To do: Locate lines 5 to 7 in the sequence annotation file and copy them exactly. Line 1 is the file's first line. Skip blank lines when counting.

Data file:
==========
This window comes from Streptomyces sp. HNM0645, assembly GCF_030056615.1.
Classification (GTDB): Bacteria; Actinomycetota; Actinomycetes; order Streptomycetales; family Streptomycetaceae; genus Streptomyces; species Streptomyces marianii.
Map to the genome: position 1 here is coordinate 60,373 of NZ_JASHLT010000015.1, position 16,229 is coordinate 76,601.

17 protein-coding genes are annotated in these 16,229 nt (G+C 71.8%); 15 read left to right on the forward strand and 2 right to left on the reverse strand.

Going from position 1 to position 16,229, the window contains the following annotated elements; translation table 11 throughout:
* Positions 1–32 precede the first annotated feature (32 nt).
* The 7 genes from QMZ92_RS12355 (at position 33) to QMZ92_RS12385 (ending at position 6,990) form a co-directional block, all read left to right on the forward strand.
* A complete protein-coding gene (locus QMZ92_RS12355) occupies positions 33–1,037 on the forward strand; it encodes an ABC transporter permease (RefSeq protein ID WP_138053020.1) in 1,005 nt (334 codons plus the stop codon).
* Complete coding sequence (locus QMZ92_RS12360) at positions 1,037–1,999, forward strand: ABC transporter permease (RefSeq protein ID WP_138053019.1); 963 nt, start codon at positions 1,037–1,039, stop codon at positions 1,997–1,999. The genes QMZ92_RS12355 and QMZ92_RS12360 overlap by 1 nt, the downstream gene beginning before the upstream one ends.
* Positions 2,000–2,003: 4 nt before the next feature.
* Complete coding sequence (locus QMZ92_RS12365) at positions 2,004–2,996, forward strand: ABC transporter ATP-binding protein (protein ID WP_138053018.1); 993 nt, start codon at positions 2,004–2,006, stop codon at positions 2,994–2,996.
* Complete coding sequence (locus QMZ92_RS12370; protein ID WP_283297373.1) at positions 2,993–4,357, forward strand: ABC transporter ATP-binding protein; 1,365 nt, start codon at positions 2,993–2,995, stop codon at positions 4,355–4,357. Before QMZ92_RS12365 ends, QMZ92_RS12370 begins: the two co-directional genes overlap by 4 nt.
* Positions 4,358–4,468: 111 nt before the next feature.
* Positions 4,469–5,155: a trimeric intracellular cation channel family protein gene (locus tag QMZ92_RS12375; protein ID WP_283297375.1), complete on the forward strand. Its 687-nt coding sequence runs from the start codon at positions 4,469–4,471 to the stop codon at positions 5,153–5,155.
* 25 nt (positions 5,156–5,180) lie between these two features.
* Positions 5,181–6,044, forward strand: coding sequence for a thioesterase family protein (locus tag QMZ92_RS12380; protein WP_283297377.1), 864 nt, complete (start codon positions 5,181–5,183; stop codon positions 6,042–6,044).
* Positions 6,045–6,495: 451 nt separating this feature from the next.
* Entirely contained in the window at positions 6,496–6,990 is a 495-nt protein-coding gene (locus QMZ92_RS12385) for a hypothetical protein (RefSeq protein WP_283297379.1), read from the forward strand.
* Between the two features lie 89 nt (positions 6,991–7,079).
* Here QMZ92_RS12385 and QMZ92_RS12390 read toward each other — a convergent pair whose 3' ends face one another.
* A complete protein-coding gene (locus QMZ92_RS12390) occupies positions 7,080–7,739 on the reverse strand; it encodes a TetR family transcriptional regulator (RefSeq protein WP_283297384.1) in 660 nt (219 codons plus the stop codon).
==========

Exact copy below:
Going from position 1 to position 16,229, the window contains the following annotated elements; translation table 11 throughout:
* Positions 1–32 precede the first annotated feature (32 nt).
* The 7 genes from QMZ92_RS12355 (at position 33) to QMZ92_RS12385 (ending at position 6,990) form a co-directional block, all read left to right on the forward strand.